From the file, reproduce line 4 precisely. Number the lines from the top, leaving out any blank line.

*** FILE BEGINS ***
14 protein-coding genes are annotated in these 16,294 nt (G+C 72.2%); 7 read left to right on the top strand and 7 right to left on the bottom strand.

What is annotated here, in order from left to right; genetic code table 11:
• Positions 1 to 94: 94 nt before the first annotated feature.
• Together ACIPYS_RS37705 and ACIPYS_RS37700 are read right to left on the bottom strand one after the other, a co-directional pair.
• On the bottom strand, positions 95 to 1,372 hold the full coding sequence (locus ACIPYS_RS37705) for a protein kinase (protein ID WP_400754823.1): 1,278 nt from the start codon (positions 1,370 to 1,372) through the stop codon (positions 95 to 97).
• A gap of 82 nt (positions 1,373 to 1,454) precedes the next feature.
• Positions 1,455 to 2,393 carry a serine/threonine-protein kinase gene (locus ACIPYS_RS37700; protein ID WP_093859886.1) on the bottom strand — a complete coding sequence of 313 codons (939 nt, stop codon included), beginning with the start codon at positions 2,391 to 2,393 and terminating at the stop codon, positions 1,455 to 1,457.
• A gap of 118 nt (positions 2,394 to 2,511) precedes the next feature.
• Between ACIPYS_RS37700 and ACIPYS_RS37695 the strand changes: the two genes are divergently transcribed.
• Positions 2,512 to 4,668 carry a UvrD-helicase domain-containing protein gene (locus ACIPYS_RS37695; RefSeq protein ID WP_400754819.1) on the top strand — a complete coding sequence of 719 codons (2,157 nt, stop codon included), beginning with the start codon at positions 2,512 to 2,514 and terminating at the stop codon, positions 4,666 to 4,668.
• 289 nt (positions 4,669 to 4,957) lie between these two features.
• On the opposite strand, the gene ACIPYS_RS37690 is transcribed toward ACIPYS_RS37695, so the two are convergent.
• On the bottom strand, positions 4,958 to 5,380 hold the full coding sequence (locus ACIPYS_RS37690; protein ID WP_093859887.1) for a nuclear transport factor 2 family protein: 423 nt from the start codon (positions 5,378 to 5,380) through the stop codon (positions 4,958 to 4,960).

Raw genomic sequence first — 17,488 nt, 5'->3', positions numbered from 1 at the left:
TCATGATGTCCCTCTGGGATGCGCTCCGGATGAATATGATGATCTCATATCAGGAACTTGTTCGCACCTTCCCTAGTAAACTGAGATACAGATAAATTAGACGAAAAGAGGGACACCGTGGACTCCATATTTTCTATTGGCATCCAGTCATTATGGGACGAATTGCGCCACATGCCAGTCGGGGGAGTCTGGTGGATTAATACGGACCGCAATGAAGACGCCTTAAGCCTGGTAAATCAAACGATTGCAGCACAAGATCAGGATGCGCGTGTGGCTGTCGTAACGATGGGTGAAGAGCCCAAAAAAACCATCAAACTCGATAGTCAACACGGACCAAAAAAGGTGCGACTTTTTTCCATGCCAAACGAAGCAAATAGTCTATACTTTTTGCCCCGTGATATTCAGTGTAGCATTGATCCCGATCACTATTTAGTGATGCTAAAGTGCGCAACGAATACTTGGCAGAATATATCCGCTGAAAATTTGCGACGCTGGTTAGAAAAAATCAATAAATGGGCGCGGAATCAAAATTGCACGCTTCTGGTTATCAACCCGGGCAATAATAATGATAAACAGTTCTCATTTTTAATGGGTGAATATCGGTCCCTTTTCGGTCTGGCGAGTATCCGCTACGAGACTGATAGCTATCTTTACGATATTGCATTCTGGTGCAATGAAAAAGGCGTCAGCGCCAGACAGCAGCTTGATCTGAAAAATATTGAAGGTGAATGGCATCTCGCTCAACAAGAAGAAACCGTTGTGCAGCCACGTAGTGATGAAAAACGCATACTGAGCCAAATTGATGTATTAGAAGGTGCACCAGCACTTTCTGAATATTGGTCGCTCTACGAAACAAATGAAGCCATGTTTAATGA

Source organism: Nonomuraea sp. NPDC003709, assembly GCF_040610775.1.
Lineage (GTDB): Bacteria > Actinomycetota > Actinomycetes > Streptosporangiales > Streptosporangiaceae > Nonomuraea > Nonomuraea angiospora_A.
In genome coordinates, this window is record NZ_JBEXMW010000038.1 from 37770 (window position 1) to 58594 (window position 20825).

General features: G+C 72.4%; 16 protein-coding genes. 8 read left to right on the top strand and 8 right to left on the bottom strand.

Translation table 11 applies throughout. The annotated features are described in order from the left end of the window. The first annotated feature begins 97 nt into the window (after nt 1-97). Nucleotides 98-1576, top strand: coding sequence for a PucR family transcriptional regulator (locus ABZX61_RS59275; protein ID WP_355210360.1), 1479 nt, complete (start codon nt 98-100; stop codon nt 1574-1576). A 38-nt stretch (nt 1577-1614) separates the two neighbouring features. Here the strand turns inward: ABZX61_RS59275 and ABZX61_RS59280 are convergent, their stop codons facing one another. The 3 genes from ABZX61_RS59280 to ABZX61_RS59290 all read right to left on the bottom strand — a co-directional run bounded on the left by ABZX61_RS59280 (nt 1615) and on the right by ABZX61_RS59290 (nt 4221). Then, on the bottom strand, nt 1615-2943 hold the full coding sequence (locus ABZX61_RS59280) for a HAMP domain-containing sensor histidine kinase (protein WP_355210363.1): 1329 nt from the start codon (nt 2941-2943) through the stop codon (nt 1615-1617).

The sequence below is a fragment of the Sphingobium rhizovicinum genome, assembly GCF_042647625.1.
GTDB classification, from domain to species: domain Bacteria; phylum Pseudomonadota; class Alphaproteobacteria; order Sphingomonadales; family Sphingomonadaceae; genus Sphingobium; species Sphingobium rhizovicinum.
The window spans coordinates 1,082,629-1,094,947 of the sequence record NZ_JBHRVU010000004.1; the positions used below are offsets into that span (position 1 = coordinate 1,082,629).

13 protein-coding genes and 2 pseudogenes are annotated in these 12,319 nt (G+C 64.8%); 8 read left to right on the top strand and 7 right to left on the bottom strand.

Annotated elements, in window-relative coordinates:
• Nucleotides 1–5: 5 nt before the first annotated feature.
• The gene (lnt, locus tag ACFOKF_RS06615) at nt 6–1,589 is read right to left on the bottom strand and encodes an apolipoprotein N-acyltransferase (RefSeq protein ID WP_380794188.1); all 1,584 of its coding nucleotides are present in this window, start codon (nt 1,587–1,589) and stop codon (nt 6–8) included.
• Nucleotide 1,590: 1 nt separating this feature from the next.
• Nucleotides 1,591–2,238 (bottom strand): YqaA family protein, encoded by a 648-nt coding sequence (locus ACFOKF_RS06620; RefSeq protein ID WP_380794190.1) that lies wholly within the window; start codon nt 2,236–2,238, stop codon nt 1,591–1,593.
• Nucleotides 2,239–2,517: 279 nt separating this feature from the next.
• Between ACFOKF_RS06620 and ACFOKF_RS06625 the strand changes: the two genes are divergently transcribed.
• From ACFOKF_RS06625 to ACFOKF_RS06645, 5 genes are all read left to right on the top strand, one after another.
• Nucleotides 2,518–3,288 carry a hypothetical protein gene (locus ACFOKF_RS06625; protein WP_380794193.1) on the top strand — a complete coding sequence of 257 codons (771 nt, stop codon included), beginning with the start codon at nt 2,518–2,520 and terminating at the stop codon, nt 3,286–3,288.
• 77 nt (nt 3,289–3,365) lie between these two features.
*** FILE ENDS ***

• Together ACIPYS_RS37705 and ACIPYS_RS37700 are read right to left on the bottom strand one after the other, a co-directional pair.